If neither the csr_write signal nor the clear_counter signal is asserted and the acc signal is asserted, the output of the adder 324 is written to the count value register 312, thereby effectively adding S bits (i.e., the value of the sum[7:0] signal) to the previous value of the count value register 312. Not enabling the counter circuit 208 results in the count value register 312 being held at its current value. Finally, to increment the value of the count value register 312 by one, the counter circuit 208 must be enabled, the inc signal must be asserted, and the acc signal must not be asserted.
As described in detail above,
Previous performance counters could only match ones or use thresholding. The embodiment described herein, using the match portion 300 of the match/threshold circuit 202, can match ones, zeros, “don't care”, and “ORed” bits. It can also match groups of packets and states. For example, it can match all packets with a “R0XR1” pattern in bit positions 6 through 2 regardless of the values of the other bits or bit 4. It eliminates the need for the logic being analyzed (i.e., debugged, performance-counted, or test-covered, et cetera) to have extra logic to decode specific patterns into one-hot signals, rendering a performance counter in which it is implemented more general purpose.
As previously mentioned, prior art performance counter designs were not general purpose, in that they have limited range and are designed solely for performance calculations and debug of a system design. The embodiments described herein are general purpose, in that the AND/OR circuit can perform calculations on the entire range of the data collection bus 104. The embodiments also incorporate the concept of coverage. In particular, by observing specific states in a logic design, the designer can determine how much of the state space thereof is being covered by the test vectors of a test suite. The designer can thereby gauge whether more tests need to be run and what needs to be added to fully test the entire design.
An implementation of the invention described herein thus provides a general purpose performance counter. The embodiments shown and described have been characterized as being illustrative only; it should therefore be readily understood that various changes and modifications could be made therein without departing from the scope of the present invention as set forth in the following claims. For example, while the embodiments are described with reference to an ASIC, it will be appreciated that the embodiments may be implemented in other types of ICs, such as custom chipsets, Field Programmable Gate Arrays (“FPGAs”), programmable logic devices (“PLDs”), generic array logic (“GAL”) modules, and the like. Furthermore, while the embodiments shown may be implemented using CSRs, it will be appreciated that control signals may also be applied in a variety of other manners, including, for example, directly or may be applied via scan registers or Model Specific Registers (“MSRs”). Additionally, although specific bit field sizes have been illustrated with reference to the embodiments described, e.g., 16-bit threshold for pattern matching (where the bottom 8 bits are used for the threshold), 80-bit mask signal, 3-bit sm_sel, et cetera, various other implementations can also be had.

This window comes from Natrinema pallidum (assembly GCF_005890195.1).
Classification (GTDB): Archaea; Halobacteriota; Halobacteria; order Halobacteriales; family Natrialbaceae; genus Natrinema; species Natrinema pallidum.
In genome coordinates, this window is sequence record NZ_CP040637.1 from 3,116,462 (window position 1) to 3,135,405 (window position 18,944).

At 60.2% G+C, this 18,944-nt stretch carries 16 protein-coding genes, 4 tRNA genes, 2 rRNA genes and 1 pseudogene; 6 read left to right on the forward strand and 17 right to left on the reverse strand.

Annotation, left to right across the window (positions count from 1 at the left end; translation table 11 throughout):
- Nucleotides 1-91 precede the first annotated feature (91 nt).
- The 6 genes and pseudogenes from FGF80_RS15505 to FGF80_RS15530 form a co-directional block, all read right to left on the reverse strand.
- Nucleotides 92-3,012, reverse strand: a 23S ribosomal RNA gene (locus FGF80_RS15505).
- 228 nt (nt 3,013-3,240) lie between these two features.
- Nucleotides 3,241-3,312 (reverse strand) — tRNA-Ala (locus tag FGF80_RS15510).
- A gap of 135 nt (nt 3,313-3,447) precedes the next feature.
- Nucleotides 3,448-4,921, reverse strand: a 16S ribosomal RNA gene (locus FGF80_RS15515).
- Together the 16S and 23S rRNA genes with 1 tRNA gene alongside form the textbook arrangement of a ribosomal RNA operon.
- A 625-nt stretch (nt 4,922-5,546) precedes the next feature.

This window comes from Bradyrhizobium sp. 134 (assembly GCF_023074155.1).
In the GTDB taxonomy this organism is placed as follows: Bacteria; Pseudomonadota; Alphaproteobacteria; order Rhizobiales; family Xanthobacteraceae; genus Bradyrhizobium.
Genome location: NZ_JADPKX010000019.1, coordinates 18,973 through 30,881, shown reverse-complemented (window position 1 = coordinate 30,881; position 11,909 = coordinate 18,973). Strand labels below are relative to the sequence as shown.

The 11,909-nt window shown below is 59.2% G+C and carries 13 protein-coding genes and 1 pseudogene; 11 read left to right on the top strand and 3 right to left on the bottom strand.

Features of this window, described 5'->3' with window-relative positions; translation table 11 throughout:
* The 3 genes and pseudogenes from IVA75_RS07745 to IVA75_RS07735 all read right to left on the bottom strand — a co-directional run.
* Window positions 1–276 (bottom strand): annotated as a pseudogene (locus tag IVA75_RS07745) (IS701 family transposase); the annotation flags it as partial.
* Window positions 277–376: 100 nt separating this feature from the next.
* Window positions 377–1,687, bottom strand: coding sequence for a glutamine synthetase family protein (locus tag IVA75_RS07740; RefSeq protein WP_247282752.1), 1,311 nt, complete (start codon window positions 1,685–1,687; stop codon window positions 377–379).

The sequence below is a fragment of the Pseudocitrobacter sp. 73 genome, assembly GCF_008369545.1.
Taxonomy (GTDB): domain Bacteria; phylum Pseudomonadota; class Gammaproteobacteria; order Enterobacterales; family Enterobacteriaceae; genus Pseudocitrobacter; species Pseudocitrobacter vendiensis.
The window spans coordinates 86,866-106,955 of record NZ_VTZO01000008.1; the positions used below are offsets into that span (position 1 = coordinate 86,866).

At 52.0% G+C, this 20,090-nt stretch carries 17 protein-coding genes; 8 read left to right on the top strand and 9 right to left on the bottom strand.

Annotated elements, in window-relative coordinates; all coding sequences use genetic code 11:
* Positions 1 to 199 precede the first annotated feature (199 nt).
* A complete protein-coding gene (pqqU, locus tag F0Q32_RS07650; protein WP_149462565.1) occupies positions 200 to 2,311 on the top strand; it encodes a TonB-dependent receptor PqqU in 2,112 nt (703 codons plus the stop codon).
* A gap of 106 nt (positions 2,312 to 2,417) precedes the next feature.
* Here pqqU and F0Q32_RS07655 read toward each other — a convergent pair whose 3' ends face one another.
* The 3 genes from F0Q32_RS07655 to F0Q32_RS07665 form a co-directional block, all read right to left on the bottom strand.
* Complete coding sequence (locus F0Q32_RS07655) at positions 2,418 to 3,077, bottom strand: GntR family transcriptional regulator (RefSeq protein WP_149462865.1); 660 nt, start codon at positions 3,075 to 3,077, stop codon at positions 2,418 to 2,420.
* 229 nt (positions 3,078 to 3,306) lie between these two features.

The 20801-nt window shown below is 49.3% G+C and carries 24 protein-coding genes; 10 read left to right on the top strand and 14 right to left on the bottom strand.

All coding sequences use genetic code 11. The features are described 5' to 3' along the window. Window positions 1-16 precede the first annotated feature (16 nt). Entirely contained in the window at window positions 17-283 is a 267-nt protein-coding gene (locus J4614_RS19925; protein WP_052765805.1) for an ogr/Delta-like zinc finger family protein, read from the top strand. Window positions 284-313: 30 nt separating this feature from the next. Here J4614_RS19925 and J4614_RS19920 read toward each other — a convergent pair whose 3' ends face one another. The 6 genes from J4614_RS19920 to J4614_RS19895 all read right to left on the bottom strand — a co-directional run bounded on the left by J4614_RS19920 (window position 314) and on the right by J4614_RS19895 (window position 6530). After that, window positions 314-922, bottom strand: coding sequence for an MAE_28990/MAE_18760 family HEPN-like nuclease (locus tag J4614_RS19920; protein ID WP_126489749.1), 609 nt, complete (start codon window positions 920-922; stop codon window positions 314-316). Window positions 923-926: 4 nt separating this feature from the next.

Accordingly, all such modifications, extensions, variations, amendments, additions, deletions, combinations, and the like are deemed to be within the ambit of the present invention whose scope is defined solely by the claims set forth hereinbelow.
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|U.S. Classification||714/733, 714/709, 714/E11.201, 714/E11.204|
|International Classification||G01R31/28, G06F15/76, H03M13/00, G06F15/00, G06F11/34, G06F7/02|
|Cooperative Classification||G06F2207/025, G06F7/02|
|Dec 23, 2004||AS||Assignment|
Owner name: HEWLETT-PACKARD DEVELOPMENT COMPANY, L.P., TEXAS
Free format text: ASSIGNMENT OF ASSIGNORS INTEREST;ASSIGNOR:ADKISSON, RICHARD W.;REEL/FRAME:016126/0984
Effective date: 20041209
|Sep 19, 2011||FPAY||Fee payment|
Year of fee payment: 4
|Oct 30, 2015||REMI||Maintenance fee reminder mailed|
|Nov 9, 2015||AS||Assignment|
Owner name: HEWLETT PACKARD ENTERPRISE DEVELOPMENT LP, TEXAS
Free format text: ASSIGNMENT OF ASSIGNORS INTEREST;ASSIGNOR:HEWLETT-PACKARD DEVELOPMENT COMPANY, L.P.;REEL/FRAME:037079/0001
Effective date: 20151027
|Mar 18, 2016||LAPS||Lapse for failure to pay maintenance fees|
|May 10, 2016||FP||Expired due to failure to pay maintenance fee|
Effective date: 20160318